Encrypted emails, particularly with PGP (horrible UX, fragile security model), would not stop the collection of data by Russian military intelligence.

Do: encrypt your emails with PGP. There are a few guides which provide good instructions on setting up and using PGP correctly. Also, consider using a PGP hardware key (YubiKey, or PGP smart card) to mitigate against a breach.

OMG 0day

The GRU was recently discovered using multiple 0day exploits against an number of targets. Some people may think that the solution is to ban 0day (non technologists), or implement cyber insurance (vendors) or provide better end point protections (vendors). Nothing here is really going to help. If the end point protection systems worked, they would solve cyber security. Everyone pushing these solutions is selling something. Some of it is actually useful, most of it is junk.

Just remember that compromising the end points of a civilian computer network is basically what every penetration testing company does on a daily basis. There is no salvation against exploits and compromised end points, only mitigations.

Do: harden the systems you use, apply patches in a timely fashion, minimize your exposure to high risk situations, install and use robust end point protection software. Make the bastards work for it!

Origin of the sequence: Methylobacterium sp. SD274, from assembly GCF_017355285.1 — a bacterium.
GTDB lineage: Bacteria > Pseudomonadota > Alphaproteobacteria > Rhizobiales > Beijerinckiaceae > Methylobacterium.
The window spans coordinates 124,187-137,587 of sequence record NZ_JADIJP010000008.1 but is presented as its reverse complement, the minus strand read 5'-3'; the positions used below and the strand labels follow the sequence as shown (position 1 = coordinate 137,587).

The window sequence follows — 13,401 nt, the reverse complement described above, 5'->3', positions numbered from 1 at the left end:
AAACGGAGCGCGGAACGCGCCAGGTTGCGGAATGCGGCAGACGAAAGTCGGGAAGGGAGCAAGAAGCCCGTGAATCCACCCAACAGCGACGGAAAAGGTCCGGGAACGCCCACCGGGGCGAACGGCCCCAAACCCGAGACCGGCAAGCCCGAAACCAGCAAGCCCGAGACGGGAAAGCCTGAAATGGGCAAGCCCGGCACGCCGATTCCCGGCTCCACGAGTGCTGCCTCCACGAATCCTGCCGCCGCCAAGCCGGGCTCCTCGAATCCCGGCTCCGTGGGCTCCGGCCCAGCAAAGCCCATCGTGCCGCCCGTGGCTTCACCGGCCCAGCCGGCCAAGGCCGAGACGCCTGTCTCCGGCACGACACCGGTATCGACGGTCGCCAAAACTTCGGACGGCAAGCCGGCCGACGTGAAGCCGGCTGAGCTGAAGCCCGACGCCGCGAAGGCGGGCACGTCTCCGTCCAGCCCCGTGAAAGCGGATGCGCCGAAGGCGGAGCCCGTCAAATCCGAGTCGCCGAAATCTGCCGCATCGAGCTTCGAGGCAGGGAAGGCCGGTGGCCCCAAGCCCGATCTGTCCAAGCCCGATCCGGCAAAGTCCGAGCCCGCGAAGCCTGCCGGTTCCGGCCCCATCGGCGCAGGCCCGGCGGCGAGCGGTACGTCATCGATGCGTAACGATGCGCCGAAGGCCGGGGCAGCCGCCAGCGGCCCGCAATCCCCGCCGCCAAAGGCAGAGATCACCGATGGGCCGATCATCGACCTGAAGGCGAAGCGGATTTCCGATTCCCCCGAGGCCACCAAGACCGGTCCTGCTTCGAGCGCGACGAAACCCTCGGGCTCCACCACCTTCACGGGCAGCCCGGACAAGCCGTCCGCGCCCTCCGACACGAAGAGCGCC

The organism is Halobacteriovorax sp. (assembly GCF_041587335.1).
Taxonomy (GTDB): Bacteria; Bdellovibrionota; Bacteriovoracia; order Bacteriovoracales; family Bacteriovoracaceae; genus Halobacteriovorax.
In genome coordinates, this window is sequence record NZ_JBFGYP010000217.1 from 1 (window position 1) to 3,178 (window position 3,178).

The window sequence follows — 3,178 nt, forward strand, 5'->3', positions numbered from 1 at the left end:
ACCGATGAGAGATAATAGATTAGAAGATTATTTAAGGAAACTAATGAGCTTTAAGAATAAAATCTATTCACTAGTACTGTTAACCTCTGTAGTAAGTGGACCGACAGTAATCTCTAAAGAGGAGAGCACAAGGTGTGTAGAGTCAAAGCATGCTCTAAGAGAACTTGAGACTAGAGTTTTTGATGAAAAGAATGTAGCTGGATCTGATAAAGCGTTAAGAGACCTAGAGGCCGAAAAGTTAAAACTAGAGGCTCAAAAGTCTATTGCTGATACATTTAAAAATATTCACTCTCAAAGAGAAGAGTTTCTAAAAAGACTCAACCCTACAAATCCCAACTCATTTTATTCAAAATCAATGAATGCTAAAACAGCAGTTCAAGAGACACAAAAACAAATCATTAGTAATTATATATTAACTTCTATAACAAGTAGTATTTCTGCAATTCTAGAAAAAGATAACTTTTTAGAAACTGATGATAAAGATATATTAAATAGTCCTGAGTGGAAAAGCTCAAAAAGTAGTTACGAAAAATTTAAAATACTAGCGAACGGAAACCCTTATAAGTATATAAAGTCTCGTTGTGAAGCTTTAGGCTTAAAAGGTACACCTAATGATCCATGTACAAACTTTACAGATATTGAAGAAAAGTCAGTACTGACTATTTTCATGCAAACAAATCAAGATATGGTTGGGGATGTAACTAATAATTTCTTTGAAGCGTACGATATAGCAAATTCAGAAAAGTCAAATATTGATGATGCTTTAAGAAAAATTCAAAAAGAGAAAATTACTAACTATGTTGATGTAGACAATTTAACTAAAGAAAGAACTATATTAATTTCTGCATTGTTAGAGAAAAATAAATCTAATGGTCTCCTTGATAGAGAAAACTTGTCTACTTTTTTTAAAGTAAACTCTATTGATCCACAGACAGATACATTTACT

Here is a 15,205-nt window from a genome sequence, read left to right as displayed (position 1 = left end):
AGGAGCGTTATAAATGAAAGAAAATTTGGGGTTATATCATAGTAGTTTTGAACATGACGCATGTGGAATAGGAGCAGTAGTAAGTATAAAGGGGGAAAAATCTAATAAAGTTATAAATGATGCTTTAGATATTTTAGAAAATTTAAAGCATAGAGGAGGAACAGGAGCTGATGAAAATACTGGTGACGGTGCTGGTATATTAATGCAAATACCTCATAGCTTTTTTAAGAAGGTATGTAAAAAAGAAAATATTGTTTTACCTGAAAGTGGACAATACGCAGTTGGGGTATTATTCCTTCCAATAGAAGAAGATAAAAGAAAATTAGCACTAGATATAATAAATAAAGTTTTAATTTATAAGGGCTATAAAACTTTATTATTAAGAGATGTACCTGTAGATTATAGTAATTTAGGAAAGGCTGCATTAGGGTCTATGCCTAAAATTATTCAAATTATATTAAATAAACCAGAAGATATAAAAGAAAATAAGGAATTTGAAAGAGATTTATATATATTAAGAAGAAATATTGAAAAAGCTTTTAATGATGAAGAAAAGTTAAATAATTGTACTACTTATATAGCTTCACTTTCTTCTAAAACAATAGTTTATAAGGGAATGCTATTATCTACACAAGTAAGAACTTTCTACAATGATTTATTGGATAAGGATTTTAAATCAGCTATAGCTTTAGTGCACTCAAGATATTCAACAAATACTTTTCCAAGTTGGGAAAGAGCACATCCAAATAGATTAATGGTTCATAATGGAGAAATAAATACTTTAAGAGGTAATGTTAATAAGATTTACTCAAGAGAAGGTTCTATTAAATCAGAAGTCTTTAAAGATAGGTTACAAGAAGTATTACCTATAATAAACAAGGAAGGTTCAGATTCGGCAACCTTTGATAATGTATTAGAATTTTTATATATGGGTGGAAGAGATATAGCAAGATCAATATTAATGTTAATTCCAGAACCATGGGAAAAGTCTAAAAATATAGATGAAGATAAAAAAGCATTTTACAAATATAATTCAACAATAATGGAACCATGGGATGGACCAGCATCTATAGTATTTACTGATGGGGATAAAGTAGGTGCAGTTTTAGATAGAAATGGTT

Mobile Messaging Magic

People have suggested switching from email to more secure mobile messaging platforms. This is certainly a good idea wherever feasible, since using a hardened mobile device (e.g. an iPhone) with strong end to end encryption (e.g. Signal messenger) is about as secure, and usable, a system civilians can get.

This is great advice, except that it is actually possible for Russian military intelligence to compromise a mobile device. They are at least as capable as the UAE, and it would be surprising if an iPhone could stymie the GRU. Remember, this is a problem that is tractable with money. Throwing a million dollars or so at an iPhone will produce a functioning exploit that can be used to compromise the end points of that secure messenger.

Signal is a good secure messenger for their end to end protocol (WhatsApp and Facebook Messenger are more usable though) but it is a terrible private messenger. There’s a difference, it’s important, I’ll tell you why later.

Do: use mobile phones and encrypted messengers whenever possible instead of email. They are much better solutions in almost every situation.

Can’t Avoid Collection

There is no feasible way for civilians to avoid collection by the GRU. Definitely go out of your way to make them work for their money, but they are not going to be stopped by: 2FA, PGP, iPhones, Signal or vendor solutions. Do all those things to stop threat actors who aren’t the Russian military intelligence, but realize that the threat model for this collection is literally James Mickens’ famous attacker model.

Next: Part Two. Part Three.



Information Security Researcher :: :: ::

Get the Medium app

A button that says 'Download on the App Store', and if clicked it will lead you to the iOS App store
A button that says 'Get it on, Google Play', and if clicked it will lead you to the Google Play store